Business Partner

Good morning all, Does anyone have any experience in bringing on a business partner? What is the common or excepted way to do it? Does the partner bring X amount of dollars to the table? My accountant said that they should have to bring X amount to the table to “buy in”. He explained that the contacts and business relationships, reputation, and other intangibles that I have developed over the past 6 years are worth a price. Would it be based on the average yearly business profits? Any opinions would be appreciated. Thanks

Why do you want a partner?

Don’t get me wrong, I have over 30 partners in almost as many businesses, so I’m not against having partners. But why do you want one?

Here is my thinking: If you and your partners are losing money, you’ll hate each other. If you are making money, you’ll be French kissing each other.

Anyway, if you can explain why you want a partner or why you want this particular partner, I’ll give you some excellent advice about how to bring him in.

Normally the selling price of a business is based upon the rate of return on investment. There are formulas that investors use for this calc. Essentially you are selling a portion of the business when you take on a partner since you will be sharing the profits (and liabilities). However, your partner may be contributing to the business through some inherent means such as a license or experience in a field that you do not currently have. This would lead to increased revenues that you will be sharing. It is difficult to evaluate and give sound advice without being privy to financials and profit/loss statements. However, if your business has equipment and/or assets, those should certainly be accounted for and equitable compensation paid. Your established business and good name do have value, but may be offset to some degree by the value that your new partner brings to the table. I’m sure Nick can give you some more detailed advice if you describe the partnership in a little more detail.

Thanks for the replys, the reason for me taking on a partner is because I am a very active Military reservist and go away for duty many times per year for various lengths of time. I was hoping for someone to give me some numbers or percentages. For example, if all things being equal, licenses, experience, etc. Would the partner bring 25% of the yearly profits to the table for every year that I have been in business? or say 50% of what the business is currently worth or has brought in over the year? Thanks for all and any advice!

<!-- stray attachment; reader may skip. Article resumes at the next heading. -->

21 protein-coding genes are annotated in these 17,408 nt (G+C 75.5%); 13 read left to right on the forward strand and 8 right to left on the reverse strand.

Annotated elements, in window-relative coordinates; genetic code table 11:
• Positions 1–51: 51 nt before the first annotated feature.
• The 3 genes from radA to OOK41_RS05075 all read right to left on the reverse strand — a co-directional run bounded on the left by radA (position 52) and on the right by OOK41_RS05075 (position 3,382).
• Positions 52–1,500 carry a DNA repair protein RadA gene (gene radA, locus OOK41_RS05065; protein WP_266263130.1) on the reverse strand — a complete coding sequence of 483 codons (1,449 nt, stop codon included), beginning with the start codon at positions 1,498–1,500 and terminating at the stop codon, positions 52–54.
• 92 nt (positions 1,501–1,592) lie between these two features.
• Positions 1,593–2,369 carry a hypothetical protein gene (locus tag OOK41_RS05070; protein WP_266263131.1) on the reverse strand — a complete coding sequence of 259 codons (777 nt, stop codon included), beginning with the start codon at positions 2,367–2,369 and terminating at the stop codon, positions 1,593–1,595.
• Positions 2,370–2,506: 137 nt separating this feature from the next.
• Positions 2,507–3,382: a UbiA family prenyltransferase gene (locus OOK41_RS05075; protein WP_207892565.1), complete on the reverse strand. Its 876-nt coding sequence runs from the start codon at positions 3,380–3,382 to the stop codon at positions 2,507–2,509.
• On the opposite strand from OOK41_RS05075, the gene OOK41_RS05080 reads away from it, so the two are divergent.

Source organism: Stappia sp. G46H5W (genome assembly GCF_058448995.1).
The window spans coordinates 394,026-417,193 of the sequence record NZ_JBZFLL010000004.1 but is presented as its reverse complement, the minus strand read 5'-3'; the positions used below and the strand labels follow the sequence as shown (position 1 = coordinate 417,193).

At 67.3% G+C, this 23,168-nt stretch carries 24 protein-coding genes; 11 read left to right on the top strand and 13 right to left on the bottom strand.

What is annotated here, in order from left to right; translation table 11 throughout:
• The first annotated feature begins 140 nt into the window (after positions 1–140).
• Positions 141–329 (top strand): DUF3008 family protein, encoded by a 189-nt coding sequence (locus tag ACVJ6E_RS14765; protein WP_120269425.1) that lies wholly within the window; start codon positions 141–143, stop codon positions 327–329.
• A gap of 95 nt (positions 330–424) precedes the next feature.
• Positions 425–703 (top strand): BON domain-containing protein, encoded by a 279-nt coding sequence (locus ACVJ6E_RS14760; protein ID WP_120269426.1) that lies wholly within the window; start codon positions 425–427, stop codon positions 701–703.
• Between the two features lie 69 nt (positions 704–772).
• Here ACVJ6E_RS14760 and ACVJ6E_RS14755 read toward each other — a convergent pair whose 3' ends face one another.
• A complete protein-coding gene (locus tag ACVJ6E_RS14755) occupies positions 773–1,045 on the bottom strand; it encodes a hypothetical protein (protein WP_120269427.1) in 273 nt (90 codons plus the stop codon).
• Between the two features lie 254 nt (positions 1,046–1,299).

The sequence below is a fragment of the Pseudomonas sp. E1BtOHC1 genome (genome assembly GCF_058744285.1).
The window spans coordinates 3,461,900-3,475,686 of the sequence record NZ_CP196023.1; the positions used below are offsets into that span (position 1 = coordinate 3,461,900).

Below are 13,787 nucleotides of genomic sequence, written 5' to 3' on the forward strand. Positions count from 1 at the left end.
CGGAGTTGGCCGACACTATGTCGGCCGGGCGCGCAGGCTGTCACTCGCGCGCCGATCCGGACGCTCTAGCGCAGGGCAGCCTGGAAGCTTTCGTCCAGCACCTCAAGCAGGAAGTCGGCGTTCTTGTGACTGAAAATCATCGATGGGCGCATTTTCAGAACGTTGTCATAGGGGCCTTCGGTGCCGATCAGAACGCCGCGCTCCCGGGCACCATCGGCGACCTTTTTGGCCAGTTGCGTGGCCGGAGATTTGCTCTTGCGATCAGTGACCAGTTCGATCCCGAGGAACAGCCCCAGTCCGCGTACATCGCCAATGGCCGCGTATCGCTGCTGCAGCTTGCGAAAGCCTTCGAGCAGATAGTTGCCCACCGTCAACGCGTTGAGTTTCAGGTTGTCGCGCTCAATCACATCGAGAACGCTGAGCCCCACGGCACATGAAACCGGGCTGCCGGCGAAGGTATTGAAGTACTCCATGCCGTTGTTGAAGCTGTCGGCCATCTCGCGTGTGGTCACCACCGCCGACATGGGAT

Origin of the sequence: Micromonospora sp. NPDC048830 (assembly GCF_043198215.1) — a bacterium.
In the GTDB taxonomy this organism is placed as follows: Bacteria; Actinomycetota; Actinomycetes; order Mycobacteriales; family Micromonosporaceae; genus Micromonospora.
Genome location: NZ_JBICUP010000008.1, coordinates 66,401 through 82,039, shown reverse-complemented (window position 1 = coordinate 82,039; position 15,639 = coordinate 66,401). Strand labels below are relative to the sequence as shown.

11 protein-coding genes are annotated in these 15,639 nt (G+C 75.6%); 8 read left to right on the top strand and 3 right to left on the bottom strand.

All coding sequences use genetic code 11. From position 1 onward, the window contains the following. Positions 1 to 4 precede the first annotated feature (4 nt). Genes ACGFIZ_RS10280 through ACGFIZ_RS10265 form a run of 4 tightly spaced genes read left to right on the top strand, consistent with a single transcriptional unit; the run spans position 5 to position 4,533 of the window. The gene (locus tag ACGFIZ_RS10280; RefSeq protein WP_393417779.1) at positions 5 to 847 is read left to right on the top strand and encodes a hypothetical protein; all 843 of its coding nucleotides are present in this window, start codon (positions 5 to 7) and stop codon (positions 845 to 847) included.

If you are single (solo) inspection company then you will find that outside of equipment a home inspection company will have very little value. Most of the value in a solo inspection company is with the individual person and their contacts.

I agree with Scott.

Good will does not really apply to the home inspection business. Unlike a retail store or hair salon, where repeat business and walk-ins are the staples of consumerism, a home inspection is something that happens relatively infrequently for individuals.

Also, be careful that your partner does not develop relationships with the folks you do business with, then decide the partnership ain’t working out…

The relationships that you have developed is probably where the value lies. If your partner will benefit from having a constant referral basis, then you should be compensated some how. You might try and receive a percentage of the jobs that he performs – faded out over a period of time, say two years. That would give you some compensation, and yet allow him to pay in as a function of earnings. Maybe something like 10-12% — The more lucrative your business is, the higher percentage rate you could request. In otherwords, if he will be making money hand over fist, he may not be as concerned with the amount that gets taken. Just a thought.

Hire an employee.
Partners from what almost everyone I know that has had them are a pain in the a s s.
I have been fortunate enough to learn and listen to those who have made the mistake before.

Why not form some sort of off the books partnership with anothe inspector so when you are away you have your number go to him/her for inspections? When he/she needs assistance when they are away for periods of time, or has excess work he can call upon you or forward his number. This works for me as the inspector I utilize, as we have agreed upon price sharing for each inspection either one of us does.

Neither one of us markets to the others Realtor or the client. The hard part is finding someone who will join in this relationship. It is a gentlemans agreement and things have worked out for both of us. :slight_smile:

In my opinion, a partner is not needed.

Problem with that is that if you are not around to supervise their activities, chances are you will have problems. When someone has a vested interest in the business relationship they tend to act in its best interest.

[quote=“dmcauley, post:9, topic:52095”]